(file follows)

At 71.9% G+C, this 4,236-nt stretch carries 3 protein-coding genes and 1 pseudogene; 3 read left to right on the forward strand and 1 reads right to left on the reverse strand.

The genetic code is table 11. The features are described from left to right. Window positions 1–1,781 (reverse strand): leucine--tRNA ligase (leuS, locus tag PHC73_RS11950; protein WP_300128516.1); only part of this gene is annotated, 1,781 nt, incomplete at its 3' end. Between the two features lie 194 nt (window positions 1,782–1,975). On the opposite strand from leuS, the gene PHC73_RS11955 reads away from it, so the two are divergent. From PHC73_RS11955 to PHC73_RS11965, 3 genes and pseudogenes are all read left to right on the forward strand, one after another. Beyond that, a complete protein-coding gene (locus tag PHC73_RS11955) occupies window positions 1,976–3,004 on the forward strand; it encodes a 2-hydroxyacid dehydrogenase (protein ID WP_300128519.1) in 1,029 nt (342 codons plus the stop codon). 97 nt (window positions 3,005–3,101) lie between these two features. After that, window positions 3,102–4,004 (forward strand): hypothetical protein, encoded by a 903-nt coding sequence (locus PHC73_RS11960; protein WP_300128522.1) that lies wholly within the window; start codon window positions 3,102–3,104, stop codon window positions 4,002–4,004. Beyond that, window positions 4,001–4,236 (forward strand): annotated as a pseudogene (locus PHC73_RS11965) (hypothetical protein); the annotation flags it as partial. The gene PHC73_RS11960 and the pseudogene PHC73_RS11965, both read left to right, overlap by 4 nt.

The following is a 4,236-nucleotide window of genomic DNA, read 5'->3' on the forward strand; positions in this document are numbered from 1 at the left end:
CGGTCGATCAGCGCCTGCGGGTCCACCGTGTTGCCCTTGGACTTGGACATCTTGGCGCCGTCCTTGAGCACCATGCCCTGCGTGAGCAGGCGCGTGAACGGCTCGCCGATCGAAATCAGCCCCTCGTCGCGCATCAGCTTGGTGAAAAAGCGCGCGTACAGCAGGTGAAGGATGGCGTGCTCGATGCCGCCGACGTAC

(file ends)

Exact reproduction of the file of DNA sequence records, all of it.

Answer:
At 71.9% G+C, this 4,236-nt stretch carries 3 protein-coding genes and 1 pseudogene; 3 read left to right on the forward strand and 1 reads right to left on the reverse strand.

The genetic code is table 11. The features are described from left to right. Window positions 1–1,781 (reverse strand): leucine--tRNA ligase (leuS, locus tag PHC73_RS11950; protein WP_300128516.1); only part of this gene is annotated, 1,781 nt, incomplete at its 3' end. Between the two features lie 194 nt (window positions 1,782–1,975). On the opposite strand from leuS, the gene PHC73_RS11955 reads away from it, so the two are divergent. From PHC73_RS11955 to PHC73_RS11965, 3 genes and pseudogenes are all read left to right on the forward strand, one after another. Beyond that, a complete protein-coding gene (locus tag PHC73_RS11955) occupies window positions 1,976–3,004 on the forward strand; it encodes a 2-hydroxyacid dehydrogenase (protein ID WP_300128519.1) in 1,029 nt (342 codons plus the stop codon). 97 nt (window positions 3,005–3,101) lie between these two features. After that, window positions 3,102–4,004 (forward strand): hypothetical protein, encoded by a 903-nt coding sequence (locus PHC73_RS11960; protein WP_300128522.1) that lies wholly within the window; start codon window positions 3,102–3,104, stop codon window positions 4,002–4,004. Beyond that, window positions 4,001–4,236 (forward strand): annotated as a pseudogene (locus PHC73_RS11965) (hypothetical protein); the annotation flags it as partial. The gene PHC73_RS11960 and the pseudogene PHC73_RS11965, both read left to right, overlap by 4 nt.

The following is a 4,236-nucleotide window of genomic DNA, read 5'->3' on the forward strand; positions in this document are numbered from 1 at the left end:
CGGTCGATCAGCGCCTGCGGGTCCACCGTGTTGCCCTTGGACTTGGACATCTTGGCGCCGTCCTTGAGCACCATGCCCTGCGTGAGCAGGCGCGTGAACGGCTCGCCGATCGAAATCAGCCCCTCGTCGCGCATCAGCTTGGTGAAAAAGCGCGCGTACAGCAGGTGAAGGATGGCGTGCTCGATGCCGCCGACGTAC